Use this URL to cite or link to this record in EThOS: https://ethos.bl.uk/OrderDetails.do?uin=uk.bl.ethos.754085
Title: The effect of diurnal phase on performance physiology and immune system
Author: Tormey, Peter J.
ISNI:       0000 0004 7427 1444
Awarding Body: Edinburgh Napier University
Current Institution: Edinburgh Napier University
Date of Award: 2017
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Abstract:
The circadian cycle, although seasonally adjusted, consists of two phases: a nocturnal period of darkness and a diurnal period of light. Many parameters of human physiology display either a nocturnal or diurnal peak as seen in athletic performance, immune, endocrine, physiology and cognitive function, respectively. The studies included in this thesis focused on the diurnal (morning or AM versus evening or PM) effect of high-intensity self-paced exercise on physiological and immunological measures and the influence of individual preference for activity or chronotype on these responses. Self-paced time-trials were completed in an environmental chamber (6°C) in the AM and PM and displayed a similar effect on physiological and biological parameters. Performance times were non-statistically quicker (P > 0.05) at PM. Physiological parameters heart rate, rate of perceived exertion, lung function and self-paced treadmill speed were not found to be statistically different at AM or PM trial (p > 0.05). Core body temperature (CBT), was significantly higher (p0.05). CD8+ T-lymphocyte cell-surface markers for naïve/senescence and differentiation (CD27CD45RA and CD27CD28) reported no diurnal difference between AM and PM exercise in experienced and experienced/recreational distance runners respectively (P > 0.05). However, a higher percentage of highly differentiated phenotypes were found in the recreationally active population. Neutrophils displayed a pronounced elevation in response to PM exercise with the mechanism driving this response unclear at this time. Cortisol concentration displayed less inflammatory responses in the morning compared to the evening with higher values pre, post and one-hour post AM trials. Chronotype showed no effect on physiology or biology at rest or in response to exercise. Chapter 4 presents data from a study that investigated diurnal physiology and immune response to high-intensity exercise in highly-trained men. Recreational and experienced endurance male runners at differing diurnal time-points were investigated in Chapter 5, while individual chronotype differences and circadian phase responses were explored in Chapter 6.In summary, it is concluded from this work that there was a lack of evidence showing a diurnal effect on running performance and subsequent immune response. Elevated circulating immune counts prior to exercise, irrespective of diurnal phase, appear to govern exercise-induced responses. The effect of high intensity exercise is subject to three distinct variables: the fitness status and experience of the individual completing the exercise, the time of day at which the exercise is undertaken, and the phase response of exercise at that point of the circadian cycle. No diurnal phase mediated a divergent effect on variables examined was observed at 09.00hrs and 17.00hrs. These time-points should be considered not sufficiently dissimilar to elucidate diurnal variation in trained and healthy males.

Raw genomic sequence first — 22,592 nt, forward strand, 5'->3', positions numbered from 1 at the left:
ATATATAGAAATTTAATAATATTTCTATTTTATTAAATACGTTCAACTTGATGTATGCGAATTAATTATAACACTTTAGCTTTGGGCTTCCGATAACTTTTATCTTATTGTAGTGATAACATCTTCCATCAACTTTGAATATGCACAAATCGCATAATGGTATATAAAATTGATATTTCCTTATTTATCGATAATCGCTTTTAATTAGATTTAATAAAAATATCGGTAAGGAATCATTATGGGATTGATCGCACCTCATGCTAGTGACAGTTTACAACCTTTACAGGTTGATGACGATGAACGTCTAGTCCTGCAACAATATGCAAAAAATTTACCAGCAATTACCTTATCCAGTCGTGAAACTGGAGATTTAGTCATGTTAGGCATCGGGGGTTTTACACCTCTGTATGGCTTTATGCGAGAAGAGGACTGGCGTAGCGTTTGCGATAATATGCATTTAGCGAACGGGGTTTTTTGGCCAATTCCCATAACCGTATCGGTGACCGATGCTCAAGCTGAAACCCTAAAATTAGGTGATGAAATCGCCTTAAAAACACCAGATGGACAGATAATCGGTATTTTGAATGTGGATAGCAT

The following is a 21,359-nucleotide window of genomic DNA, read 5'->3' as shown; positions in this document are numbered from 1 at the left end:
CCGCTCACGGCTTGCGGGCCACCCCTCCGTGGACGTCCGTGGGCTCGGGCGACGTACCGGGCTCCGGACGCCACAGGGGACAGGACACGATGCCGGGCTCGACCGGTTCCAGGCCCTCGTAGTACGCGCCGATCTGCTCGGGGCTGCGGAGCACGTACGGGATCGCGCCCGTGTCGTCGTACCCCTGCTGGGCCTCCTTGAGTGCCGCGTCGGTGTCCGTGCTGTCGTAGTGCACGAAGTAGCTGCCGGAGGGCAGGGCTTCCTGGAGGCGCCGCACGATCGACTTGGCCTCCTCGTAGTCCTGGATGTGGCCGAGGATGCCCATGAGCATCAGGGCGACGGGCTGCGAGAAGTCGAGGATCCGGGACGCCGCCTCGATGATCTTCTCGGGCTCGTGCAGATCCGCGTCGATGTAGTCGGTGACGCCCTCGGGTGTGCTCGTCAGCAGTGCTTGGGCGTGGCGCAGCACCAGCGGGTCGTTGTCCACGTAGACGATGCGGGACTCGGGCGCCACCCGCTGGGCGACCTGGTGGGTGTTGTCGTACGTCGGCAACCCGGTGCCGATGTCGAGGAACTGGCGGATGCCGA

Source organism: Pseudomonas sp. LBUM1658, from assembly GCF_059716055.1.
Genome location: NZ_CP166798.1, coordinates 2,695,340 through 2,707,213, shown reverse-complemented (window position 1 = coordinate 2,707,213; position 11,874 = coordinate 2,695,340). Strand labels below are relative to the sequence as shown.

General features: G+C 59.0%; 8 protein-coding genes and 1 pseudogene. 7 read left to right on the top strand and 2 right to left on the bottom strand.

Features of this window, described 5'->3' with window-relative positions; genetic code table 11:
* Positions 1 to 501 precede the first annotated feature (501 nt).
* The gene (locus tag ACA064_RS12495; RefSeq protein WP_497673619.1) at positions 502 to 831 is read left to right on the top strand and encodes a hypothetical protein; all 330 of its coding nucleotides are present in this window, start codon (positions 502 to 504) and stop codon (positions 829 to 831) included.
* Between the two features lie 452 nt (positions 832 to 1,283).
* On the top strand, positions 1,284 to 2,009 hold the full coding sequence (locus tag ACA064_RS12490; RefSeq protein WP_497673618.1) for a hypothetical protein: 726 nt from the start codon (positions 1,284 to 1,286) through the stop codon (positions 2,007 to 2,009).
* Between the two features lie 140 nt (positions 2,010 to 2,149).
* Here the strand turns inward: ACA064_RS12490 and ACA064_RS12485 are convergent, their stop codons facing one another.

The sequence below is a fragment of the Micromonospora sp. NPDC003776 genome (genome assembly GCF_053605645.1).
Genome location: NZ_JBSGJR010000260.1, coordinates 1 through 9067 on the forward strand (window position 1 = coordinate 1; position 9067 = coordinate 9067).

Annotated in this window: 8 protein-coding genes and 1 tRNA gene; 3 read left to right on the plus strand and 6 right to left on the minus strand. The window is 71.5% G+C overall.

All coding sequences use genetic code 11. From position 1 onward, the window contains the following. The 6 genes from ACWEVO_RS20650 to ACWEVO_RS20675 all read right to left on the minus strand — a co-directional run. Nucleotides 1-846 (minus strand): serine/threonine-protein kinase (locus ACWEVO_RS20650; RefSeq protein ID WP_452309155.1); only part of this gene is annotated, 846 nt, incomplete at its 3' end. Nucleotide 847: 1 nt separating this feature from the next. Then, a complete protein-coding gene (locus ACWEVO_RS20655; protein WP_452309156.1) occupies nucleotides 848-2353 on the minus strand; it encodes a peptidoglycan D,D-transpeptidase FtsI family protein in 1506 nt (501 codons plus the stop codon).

Supervisor: Florida-James, Geraint ; Malone, Eva Sponsor: Edinburgh Napier University
Qualification Name: Thesis (Ph.D.) Qualification Level: Doctoral
EThOS ID: uk.bl.ethos.754085  DOI: Not available
Keywords: Circadian cycle ; nocturnal ; diurnal ; athletic performance ; 613 Personal health & safety ; RC1200 Sports Medicine ; Sports sciences ; Wellbeing
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